Note: This is an archived Handbook entry from 2009. Search for this in the current handbook
|Dates & Locations:|| |
This subject is not offered in 2009.
|Time Commitment:||Contact Hours: Thirty two contact hours per semester: two 1-hour lectures per week for the first 11 weeks and a 1-hour tutorial per week beginning the third week of semester |
Total Time Commitment: 3 contact hours/week, 5.5 additional hours/week. Total of 8.5 hours per week.
|Prerequisites:||At least one single-semester first-year philosophy subject or permission from the Head of School or the subject coordinator.|
|Recommended Background Knowledge:||None|
|Non Allowed Subjects:||None|
|Core Participation Requirements:||
For the purposes of considering request for Reasonable Adjustments under the Disability Standards for Education (Cwth 2005), and Student Support and Engagement Policy, academic requirements for this subject are articulated in the Subject Overview, Learning Outcomes, Assessment and Generic Skills sections of this entry.
It is University policy to take all reasonable steps to minimise the impact of disability upon academic study, and reasonable adjustments will be made to enhance a student's participation in the University's programs. Students who feel their disability may impact on meeting the requirements of this subject are encouraged to discuss this matter with a Faculty Student Adviser and Student Equity and Disability Support: http://services.unimelb.edu.au/disability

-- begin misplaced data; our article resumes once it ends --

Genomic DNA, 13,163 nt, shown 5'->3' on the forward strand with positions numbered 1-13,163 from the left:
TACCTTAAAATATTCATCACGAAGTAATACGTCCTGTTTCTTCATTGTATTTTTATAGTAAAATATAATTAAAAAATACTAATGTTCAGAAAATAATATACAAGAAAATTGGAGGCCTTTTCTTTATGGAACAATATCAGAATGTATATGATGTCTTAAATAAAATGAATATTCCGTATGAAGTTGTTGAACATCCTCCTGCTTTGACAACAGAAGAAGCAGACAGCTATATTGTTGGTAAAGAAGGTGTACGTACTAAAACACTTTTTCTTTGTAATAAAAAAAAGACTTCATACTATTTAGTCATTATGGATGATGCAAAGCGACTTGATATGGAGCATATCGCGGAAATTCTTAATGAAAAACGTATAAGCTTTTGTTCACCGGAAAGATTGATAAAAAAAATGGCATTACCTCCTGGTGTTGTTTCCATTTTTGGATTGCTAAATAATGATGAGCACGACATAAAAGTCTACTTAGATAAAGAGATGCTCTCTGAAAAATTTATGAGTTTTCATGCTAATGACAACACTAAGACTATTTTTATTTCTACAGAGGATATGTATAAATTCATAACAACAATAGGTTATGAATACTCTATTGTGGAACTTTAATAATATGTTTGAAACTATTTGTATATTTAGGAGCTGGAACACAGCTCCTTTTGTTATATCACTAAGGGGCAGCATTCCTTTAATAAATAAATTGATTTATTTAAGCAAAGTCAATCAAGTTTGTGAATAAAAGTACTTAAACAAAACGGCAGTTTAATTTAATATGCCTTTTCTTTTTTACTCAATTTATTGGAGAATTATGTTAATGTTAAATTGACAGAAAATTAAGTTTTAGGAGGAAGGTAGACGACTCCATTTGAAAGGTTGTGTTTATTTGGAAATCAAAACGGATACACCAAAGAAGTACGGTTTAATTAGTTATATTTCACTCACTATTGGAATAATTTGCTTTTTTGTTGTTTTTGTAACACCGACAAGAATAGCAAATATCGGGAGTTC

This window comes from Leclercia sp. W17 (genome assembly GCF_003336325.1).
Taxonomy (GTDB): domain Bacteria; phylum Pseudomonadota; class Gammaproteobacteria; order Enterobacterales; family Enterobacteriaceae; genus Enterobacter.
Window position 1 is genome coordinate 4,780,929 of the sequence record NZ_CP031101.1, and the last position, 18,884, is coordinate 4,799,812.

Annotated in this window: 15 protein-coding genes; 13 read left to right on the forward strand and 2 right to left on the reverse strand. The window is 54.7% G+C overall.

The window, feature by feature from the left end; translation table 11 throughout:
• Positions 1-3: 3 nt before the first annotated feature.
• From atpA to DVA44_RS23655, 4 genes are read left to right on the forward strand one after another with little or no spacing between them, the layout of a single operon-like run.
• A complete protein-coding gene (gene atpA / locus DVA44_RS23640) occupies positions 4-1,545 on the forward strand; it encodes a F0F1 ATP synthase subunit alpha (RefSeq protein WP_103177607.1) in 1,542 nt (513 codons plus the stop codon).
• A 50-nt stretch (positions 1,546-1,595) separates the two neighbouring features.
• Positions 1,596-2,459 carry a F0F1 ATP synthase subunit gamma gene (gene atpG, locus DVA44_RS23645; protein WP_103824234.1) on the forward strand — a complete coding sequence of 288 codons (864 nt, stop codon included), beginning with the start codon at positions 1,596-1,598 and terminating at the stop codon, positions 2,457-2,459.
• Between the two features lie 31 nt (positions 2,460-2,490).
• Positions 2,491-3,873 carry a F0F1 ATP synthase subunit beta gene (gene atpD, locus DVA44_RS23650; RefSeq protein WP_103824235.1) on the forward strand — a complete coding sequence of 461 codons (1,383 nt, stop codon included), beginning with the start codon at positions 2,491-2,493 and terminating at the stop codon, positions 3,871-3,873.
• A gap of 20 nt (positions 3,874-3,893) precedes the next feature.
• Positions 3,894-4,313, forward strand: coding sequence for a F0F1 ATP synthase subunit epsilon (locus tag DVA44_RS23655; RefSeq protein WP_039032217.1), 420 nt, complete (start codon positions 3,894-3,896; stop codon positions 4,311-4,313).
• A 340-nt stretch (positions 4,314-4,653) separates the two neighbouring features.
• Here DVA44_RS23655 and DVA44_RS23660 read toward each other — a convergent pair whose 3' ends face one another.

Assoc Prof Christopher Cordner
|Subject Overview:||This subject is a study of Kant's explanation of and arguments for transcendental idealism in The Critique of Pure Reason. It examines the arguments that space, time and the categories, together with the transcendental unity of apperception, are the conditions of experience. How the conditions provide the basis for knowledge of the world will be discussed. In the process the role of imagination in experience will be considered. On completion of this subject, students should have a detailed knowledge of the Critique, understand Kant's philosophy in relation to his predecessors, and demonstrate an ability to critically examine philosophical theses and arguments.|
|Objectives:||Students who successfully complete this subject will |
|Assessment:||A written assignment of 2000 words 50% (due mid-semester), a 2-hour closed-book written examination 47% (due at the end of semester) and tutorial participation 3%.|
|Breadth Options:|| |
This subject potentially can be taken as a breadth subject component for the following courses:
You should visit learn more about breadth subjects and read the breadth requirements for your degree, and should discuss your choice with your student adviser, before deciding on your subjects.
|Fees Information:||Subject EFTSL, Level, Discipline & Census Date|
|Generic Skills:||Students who successfully complete this subject will |
Ancient, Medieval && Early Modern Studies Major |
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